Catholic Colleges Give Jewish Programs a Lift

From Boston College to Georgetown University, Minors in Jewish Studies Take Root on Campus

By Jeri Zeder

Published January 20, 2006, issue of January 20, 2006.
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A cross balances atop the spire of Lyons Hall on Boston College’s campus. But a hint of a Jewish presence — a small Israeli flag — is visible through one window of the Gothic-influenced building. That’s the office of Maxim Shrayer, chair of the Slavic and Eastern languages department — which is also the home of Boston College’s new Jewish studies program.

Boston College, a Catholic institution, is starting up a minor in Jewish studies. Georgetown University and the University of Scranton are doing the same. All three schools are run by the Jesuits, a Catholic order devoted to social justice, intellectual inquiry and rigorous education, both religious and secular. The schools are not the first Catholic colleges to offer minors in Jewish studies; the University of San Francisco started one 20 years ago, which it recently abandoned, and Fairfield University’s minor is 12 years old and counting. However, this new wave of minor programs points to a reassessment about Jewish studies’ place in the academic regime of Catholic universities.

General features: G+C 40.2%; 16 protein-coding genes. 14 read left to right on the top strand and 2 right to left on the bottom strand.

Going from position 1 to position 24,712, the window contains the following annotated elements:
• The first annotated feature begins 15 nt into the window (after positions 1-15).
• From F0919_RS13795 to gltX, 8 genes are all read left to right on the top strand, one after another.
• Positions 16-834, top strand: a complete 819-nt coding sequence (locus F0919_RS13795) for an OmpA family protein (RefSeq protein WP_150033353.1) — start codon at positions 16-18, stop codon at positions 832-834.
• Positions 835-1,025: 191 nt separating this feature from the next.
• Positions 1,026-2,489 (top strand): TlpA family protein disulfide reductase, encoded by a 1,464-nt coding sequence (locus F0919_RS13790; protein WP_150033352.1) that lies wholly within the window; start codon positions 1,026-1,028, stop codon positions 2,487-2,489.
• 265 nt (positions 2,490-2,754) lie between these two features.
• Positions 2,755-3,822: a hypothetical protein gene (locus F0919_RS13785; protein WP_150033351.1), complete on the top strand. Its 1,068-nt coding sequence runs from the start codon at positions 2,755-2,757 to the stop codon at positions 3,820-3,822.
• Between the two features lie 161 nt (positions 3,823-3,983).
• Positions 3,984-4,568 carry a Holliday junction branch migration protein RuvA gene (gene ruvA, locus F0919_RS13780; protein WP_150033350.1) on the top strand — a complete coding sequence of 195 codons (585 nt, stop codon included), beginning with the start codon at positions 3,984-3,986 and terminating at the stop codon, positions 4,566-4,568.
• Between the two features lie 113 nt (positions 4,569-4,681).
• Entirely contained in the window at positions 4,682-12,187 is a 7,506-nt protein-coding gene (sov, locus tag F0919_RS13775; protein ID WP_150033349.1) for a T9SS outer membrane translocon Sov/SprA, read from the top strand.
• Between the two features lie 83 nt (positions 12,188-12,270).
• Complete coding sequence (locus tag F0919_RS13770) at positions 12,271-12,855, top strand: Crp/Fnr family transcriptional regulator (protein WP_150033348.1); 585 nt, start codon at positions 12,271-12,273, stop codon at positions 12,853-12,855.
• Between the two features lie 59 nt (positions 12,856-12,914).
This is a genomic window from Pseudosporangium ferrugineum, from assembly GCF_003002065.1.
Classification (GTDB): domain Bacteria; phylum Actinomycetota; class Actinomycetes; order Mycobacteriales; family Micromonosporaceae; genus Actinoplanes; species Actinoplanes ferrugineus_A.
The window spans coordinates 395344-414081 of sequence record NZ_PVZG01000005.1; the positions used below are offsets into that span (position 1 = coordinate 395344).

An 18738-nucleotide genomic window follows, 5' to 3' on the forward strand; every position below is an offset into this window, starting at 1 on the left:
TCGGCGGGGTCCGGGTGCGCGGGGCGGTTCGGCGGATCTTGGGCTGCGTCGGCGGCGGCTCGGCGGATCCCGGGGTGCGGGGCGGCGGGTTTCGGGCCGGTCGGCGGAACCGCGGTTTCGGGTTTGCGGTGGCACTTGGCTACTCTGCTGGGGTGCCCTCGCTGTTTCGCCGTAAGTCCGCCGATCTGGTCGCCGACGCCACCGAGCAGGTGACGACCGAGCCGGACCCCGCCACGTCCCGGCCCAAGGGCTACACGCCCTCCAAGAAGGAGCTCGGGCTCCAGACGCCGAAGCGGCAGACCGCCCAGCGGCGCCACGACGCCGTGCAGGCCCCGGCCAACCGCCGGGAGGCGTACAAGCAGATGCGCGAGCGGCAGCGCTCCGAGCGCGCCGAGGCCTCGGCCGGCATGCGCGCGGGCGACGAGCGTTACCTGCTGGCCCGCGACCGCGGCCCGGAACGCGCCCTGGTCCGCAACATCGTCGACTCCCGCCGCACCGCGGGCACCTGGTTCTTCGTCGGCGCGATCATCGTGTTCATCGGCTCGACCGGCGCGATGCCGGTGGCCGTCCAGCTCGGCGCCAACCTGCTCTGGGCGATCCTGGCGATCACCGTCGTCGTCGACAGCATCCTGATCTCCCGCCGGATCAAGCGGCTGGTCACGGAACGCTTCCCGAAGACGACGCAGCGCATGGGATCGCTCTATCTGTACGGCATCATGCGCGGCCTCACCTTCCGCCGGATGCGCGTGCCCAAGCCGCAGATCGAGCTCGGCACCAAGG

Jewish studies have been gaining ground at Catholic colleges since the Second Vatican Council declared a new relationship between the Church and the Jewish people in 1965. But often, Catholic schools’ inclusion of Jewish studies was limited to the occasional campus speaker, an annual “interfaith dialogue,” or a token rabbi or Jewish scholar hired to teach a religion class. Even those schools that went further and opened Jewish institutes on their campuses typically limited their scholarship to a few topics: Jewish-Christian relations, the Hebrew bible, the Holocaust and Israel, for example.

At the same time, however, Catholic colleges were hiring Jewish scholars in other departments, from history and literature to political science and the arts. These professors introduced secular Jewish studies courses in their fields of expertise. “When you have enough courses, you can have a minor,” said Eugene Fisher, associate director of the Secretariat for Ecumenical and Interreligious Affairs of the U.S. Conference of Catholic Bishops.






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